Every executive dreams of fostering the kind of work culture that turns every employee into a high performer. The kind of high performing work culture that creates cohesive teams that work extraordinary well to overcome obstacles, who push above and beyond on every project, and who are dedicated to your organization. Some companies, like Google and Facebook, have been incredibly successful at creating this type of organizational cultures. Others have had much less success, despite seeming to mirror everything the tech giants do.
The key is that it is not enough to simply mimic the surface-level actions of high-performing companies. Replacing cubicles with open desks will not breed collaboration and teamwork by itself. Providing a top-notch on-premises cafeteria won’t suddenly make employees want to work through lunch breaks and well past dinner. Offering mid-day yoga classes isn’t going to create employees that are less stressed and more focused.
Instead of placing emphasis on the outward appearance of a high performing work culture, organizations need to look through their entire organizational process and identify ways to build this culture from the inside out and from the top down. These five tips are a good place to start.
1. Focus On Customers First: The best, most high performing organizations focus on customer-oriented goals, and let sales and revenue follow. This focus needs to come from the top and permeate every decision the company makes.Some ways to make sure the focus stays firmly on the customer are setting company, department, and individual goals that rely heavily on customer satisfaction. This could be a reduction in returns, more positive or less negative feedback, fewer requests for service, and higher levels of quality control. You can also make sure that every member of the company receives thorough customer service training, and give customer service representatives a lot of autonomy to satisfy customers.
2. Let Your Employees Own Their Performance: One of the hallmarks of a high performing work culture is that employees at every level have a high degree of control and autonomy over their work. Giving this measure of control to employees builds trust within the company. It also builds accountability and responsibility in your workforce.The benefits of decentralizing your control process and giving greater autonomy to employees are clearly evident in companies that have implemented it. Employees react faster and more intelligently to changing conditions. They are more innovative in their solutions to work problems, and provide new ideas to the company. They are also much more loyal to the organization, which cuts down on turnover and boosts morale.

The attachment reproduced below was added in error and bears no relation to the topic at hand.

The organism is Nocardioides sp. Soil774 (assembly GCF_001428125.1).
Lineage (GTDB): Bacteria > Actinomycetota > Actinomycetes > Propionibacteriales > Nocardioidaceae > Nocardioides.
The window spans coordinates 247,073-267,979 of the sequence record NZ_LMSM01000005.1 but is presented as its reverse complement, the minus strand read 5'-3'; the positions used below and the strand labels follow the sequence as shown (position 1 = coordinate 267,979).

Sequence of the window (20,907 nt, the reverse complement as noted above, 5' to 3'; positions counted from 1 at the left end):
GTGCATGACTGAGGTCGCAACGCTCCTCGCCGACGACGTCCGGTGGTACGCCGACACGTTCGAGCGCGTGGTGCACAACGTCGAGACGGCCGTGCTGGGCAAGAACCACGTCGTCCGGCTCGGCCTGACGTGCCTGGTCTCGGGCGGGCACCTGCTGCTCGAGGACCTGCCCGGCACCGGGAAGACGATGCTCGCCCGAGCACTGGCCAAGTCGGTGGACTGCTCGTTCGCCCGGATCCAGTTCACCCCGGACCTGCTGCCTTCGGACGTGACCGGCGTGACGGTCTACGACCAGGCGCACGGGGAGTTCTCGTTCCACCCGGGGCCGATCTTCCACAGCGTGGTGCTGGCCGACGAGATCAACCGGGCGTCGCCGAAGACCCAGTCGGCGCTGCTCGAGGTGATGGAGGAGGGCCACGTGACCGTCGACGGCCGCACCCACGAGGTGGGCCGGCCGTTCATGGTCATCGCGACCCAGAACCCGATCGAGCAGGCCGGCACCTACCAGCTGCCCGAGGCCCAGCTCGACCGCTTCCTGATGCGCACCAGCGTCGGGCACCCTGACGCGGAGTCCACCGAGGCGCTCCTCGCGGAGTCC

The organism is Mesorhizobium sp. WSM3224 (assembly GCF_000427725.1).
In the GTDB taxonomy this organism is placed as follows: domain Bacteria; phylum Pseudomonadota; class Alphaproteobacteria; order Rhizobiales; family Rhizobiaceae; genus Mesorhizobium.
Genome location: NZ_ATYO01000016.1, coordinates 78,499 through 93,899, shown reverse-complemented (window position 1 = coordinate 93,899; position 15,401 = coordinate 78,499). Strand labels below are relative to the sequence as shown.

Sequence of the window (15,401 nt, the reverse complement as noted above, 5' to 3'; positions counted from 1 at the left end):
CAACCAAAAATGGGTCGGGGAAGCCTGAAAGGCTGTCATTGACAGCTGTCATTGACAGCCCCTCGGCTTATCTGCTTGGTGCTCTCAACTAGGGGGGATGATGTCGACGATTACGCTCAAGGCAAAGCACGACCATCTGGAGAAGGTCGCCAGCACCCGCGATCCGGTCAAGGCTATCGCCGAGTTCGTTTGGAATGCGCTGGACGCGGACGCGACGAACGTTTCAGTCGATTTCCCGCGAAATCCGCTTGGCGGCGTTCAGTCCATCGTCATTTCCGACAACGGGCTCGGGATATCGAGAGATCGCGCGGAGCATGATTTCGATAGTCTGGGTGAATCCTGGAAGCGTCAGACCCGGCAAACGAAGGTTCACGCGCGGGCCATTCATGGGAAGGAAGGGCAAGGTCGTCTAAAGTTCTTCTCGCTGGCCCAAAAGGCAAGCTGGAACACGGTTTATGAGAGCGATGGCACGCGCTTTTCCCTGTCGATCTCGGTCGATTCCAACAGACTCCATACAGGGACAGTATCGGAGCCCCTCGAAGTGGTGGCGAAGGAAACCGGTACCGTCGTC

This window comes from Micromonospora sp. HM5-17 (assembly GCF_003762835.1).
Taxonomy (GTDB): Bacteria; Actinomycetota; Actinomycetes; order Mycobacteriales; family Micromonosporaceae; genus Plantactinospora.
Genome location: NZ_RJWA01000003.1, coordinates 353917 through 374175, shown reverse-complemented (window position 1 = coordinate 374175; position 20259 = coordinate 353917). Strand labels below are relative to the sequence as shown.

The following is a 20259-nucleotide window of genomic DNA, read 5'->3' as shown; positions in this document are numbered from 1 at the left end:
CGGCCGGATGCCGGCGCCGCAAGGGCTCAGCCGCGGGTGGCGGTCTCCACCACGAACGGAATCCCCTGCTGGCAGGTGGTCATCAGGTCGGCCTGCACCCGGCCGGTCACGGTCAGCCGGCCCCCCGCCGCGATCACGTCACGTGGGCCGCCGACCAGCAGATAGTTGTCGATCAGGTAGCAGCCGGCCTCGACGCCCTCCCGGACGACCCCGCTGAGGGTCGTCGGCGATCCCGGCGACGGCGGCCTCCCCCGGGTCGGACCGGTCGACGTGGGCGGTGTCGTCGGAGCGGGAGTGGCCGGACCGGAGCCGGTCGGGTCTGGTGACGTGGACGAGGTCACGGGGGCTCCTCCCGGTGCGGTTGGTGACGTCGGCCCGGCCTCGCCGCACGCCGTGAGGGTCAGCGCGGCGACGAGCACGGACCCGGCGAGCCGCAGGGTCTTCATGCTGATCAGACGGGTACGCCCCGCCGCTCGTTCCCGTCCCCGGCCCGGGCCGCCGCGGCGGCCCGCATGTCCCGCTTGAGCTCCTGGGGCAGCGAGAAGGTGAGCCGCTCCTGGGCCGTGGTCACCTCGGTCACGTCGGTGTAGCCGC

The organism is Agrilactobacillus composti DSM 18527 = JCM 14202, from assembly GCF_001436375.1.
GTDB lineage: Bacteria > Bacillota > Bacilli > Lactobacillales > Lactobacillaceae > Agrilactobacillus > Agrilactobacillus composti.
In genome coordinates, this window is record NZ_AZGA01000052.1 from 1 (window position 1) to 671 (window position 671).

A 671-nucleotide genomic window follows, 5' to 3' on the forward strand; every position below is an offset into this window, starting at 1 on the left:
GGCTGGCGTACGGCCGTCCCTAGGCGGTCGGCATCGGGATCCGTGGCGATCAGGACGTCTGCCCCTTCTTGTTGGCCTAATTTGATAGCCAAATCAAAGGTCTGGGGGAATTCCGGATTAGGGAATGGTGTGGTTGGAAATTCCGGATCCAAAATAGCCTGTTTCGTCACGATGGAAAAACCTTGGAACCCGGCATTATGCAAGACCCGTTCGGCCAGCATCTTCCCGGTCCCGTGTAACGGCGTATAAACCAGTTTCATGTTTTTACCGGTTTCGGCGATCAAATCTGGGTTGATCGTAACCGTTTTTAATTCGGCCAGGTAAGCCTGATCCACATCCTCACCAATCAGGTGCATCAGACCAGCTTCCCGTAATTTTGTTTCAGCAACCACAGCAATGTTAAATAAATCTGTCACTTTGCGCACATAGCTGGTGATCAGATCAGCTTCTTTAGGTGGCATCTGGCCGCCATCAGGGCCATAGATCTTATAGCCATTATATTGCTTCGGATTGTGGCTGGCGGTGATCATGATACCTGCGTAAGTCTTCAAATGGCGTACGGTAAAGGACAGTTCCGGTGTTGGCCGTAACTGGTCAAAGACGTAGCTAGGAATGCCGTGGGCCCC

3. Identify What “High-Performing” Means And How You’ll Be Tracking It: So many corporate initiatives fail because there isn’t a clear, concise, and easy-to-understand way to measure progress. Without effective and clearly communicated metrics, not only will you have difficulty identifying high performers, your employees will have difficulty figuring out what they need to do to get better.Instead of working to build a high performing culture, identify specific concrete goals that you want employees to meet. Examples could be “5% reduction in customer complaints” or “$10,000 more in monthly sales”. The key is to link performance to quantifiable results that can be used to evaluate and judge high and low performers.These goals should be set at individual, group, department, and organization levels so that every step of the way, every one of your employees understands what is expected of them.
4. Improve Training and Support: Poor support and training will kill a high performing work culture faster than almost any other organizational issue. Employees need to know exactly what they need to do and how to do it before they can begin doing it independently or at a high level. Corporate training in all aspects of the job is critical to building the kind of strong workforce that can then go above and beyond expectations.The key is that training shouldn’t be strictly focused on job duties. In fact, the most critical support and training you can give your employees is in peripheral skills – skills like leadership, collaboration, and emotional intelligence. Having these skills honed to a high level will allow your organization to function cohesively as a single unit, even as you decentralize control. It will cut down on friction between employees and departments, and let employees focus on working better instead of dealing with operational and organizational issues.
5. Communicate And Collaborate: One of the keys to pulling every one of these tips together is to make sure that communication and collaboration channels are always open. This may seem like an easy feat, in the age of the always-connected employee, but to implement properly requires more than simply publishing an executive email directory. A focus on good communication and teamworking has to be present in every decision made.This includes things like screening potential employees for a high EQ or other measure of communication and collaboration ability, working with managers and team leaders to make sure that they are skilled in speaking both with subordinates and superiors, and making clear organizational statements that are easy to understand and implement.